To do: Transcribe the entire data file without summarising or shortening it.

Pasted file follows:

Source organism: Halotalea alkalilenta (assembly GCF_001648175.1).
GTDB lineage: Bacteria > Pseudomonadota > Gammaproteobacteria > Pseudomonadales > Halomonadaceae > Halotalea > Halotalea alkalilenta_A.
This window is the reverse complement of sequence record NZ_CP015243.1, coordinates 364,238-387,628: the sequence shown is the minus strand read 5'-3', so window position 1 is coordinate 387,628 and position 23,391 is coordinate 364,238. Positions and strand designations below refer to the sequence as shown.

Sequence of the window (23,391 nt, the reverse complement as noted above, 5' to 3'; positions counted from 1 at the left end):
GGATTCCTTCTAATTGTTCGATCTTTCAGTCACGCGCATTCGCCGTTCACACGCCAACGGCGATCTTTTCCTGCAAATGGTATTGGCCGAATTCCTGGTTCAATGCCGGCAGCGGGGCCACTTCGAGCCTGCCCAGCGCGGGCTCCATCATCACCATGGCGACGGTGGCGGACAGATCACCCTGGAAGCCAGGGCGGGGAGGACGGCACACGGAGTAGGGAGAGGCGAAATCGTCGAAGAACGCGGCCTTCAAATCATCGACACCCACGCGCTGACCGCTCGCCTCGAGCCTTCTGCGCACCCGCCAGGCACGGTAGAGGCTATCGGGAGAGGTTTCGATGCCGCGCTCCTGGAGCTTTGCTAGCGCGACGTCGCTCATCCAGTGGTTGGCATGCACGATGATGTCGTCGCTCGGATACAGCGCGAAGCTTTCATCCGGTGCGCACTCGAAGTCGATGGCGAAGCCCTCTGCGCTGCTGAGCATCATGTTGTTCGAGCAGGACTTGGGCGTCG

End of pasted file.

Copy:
Source organism: Halotalea alkalilenta (assembly GCF_001648175.1).
GTDB lineage: Bacteria > Pseudomonadota > Gammaproteobacteria > Pseudomonadales > Halomonadaceae > Halotalea > Halotalea alkalilenta_A.
This window is the reverse complement of sequence record NZ_CP015243.1, coordinates 364,238-387,628: the sequence shown is the minus strand read 5'-3', so window position 1 is coordinate 387,628 and position 23,391 is coordinate 364,238. Positions and strand designations below refer to the sequence as shown.

Sequence of the window (23,391 nt, the reverse complement as noted above, 5' to 3'; positions counted from 1 at the left end):
GGATTCCTTCTAATTGTTCGATCTTTCAGTCACGCGCATTCGCCGTTCACACGCCAACGGCGATCTTTTCCTGCAAATGGTATTGGCCGAATTCCTGGTTCAATGCCGGCAGCGGGGCCACTTCGAGCCTGCCCAGCGCGGGCTCCATCATCACCATGGCGACGGTGGCGGACAGATCACCCTGGAAGCCAGGGCGGGGAGGACGGCACACGGAGTAGGGAGAGGCGAAATCGTCGAAGAACGCGGCCTTCAAATCATCGACACCCACGCGCTGACCGCTCGCCTCGAGCCTTCTGCGCACCCGCCAGGCACGGTAGAGGCTATCGGGAGAGGTTTCGATGCCGCGCTCCTGGAGCTTTGCTAGCGCGACGTCGCTCATCCAGTGGTTGGCATGCACGATGATGTCGTCGCTCGGATACAGCGCGAAGCTTTCATCCGGTGCGCACTCGAAGTCGATGGCGAAGCCCTCTGCGCTGCTGAGCATCATGTTGTTCGAGCAGGACTTGGGCGTCG